6. I read this on a sign at a gas station once. I have never forgotten it. “An empty nest is a promise fulfilled”. The hardest thing I have done as a parent is watch as my kids made decisions I didn’t agree with. My oldest has said to me several times that he wishes he had heeded my advice in the past. I finally told him that I didn’t raise him to do everything his mother told him to! I raised him to be independent and learn from his own mistakes.

  7. I will be thinking of your family and praying for your son.

  8. Thanks for this powerful post, Jim. It brought to mind what Jeff Wilhelm said at NCTE re: literature being “imaginative rehearsal for reality.” Even though the lives of the characters are never our own, reading gives us a way to explore the actions we might take and their possible consequences.

  9. Margo Kipps December 2, 2009 at 7:57 am

    Our generation were idiots when we fought for 18 year old vote and “adult” status. Few vote and none of them are adults, despite the protestations.
    This breaks my heart. Can you convince him to give it one year out of high school when he could volunteer at a vet hospital? A little separation from the halls of safety and time to grow up might help him see a different path to adventure. Just saying…

  10. Thank you for sharing.

  11. Jim,I am constantly humbled by the courage of the young. It sounds to me as if he has become a man you can be proud of. My class will be praying for him, and you.

  12. Jim,
    Given all your successes, and the admiration so many of us feel for you, it must be so tempting, or at least it would be so easy and understandable, for you to play it safe … but you don’t. You keep taking risks. I guess that’s one of the reasons we admire you so much.

  13. Jim,
    What a beautiful and thought-provoking piece. I think it’s beautiful that you shared such a personal thing with your students who have now internalized the literature themselves and related it to very real situations in their lives. Hamlet is now very real for them because of that discussion and making students relate to Hamlet can be a tough thing to do.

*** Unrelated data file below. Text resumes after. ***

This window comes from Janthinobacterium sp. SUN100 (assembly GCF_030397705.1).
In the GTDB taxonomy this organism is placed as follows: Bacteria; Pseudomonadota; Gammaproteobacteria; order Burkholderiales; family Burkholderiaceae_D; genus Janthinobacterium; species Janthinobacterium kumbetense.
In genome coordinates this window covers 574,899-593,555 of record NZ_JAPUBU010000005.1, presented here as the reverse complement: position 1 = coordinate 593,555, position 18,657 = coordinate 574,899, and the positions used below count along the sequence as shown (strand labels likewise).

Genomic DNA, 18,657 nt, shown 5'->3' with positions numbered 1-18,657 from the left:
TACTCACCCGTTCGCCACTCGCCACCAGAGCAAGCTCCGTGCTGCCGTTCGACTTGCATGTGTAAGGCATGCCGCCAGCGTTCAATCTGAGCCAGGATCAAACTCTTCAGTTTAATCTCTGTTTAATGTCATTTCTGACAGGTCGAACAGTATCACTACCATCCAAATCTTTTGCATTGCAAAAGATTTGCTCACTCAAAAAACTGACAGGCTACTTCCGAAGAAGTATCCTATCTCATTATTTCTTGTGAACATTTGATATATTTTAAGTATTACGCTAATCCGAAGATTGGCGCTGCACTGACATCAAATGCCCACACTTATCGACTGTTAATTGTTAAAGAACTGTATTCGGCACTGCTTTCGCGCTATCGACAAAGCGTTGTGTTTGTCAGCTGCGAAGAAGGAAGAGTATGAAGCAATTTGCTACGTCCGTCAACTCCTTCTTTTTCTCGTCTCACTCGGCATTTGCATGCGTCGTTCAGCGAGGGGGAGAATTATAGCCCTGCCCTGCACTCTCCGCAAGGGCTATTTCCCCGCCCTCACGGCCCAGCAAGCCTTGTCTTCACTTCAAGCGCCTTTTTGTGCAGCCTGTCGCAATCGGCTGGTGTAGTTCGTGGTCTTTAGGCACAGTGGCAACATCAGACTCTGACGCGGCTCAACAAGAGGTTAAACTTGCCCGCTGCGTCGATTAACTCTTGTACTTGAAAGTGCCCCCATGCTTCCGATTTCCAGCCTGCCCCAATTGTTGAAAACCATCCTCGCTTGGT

14. Jim, thanks for sharing. I thought we were being challenged by our 15-year old, who is determined to attend a remote college in central MO to become a horse trainer. Your post reinforces the power of a network of friends and colleauges, as well as how important it is to count our own blessings. Not to mention, the challenges – and rewards – of parenting. Hang tough.

  15. Mrs. McCarthy December 3, 2009 at 5:50 pm

    Oh man. I really relate to this post. The unvoiced “No, you may not” to my own son – about different matters – sticks in my throat, making it difficult to swallow. But I’ve heard it said that God doesn’t have any grandchildren. My son is his own person, and I am not in charge of his path.
    Meanwhile, two of my students were hanging around my desk today, telling me how they were off to the Marine recruitment center as soon as the bell rang. They are not even mine and I wanted to hug them and tell them not to go. But I also see the promise of the men they will become and know that perhaps the Marines is where that promise will best be realized.
    Loving people is risky business.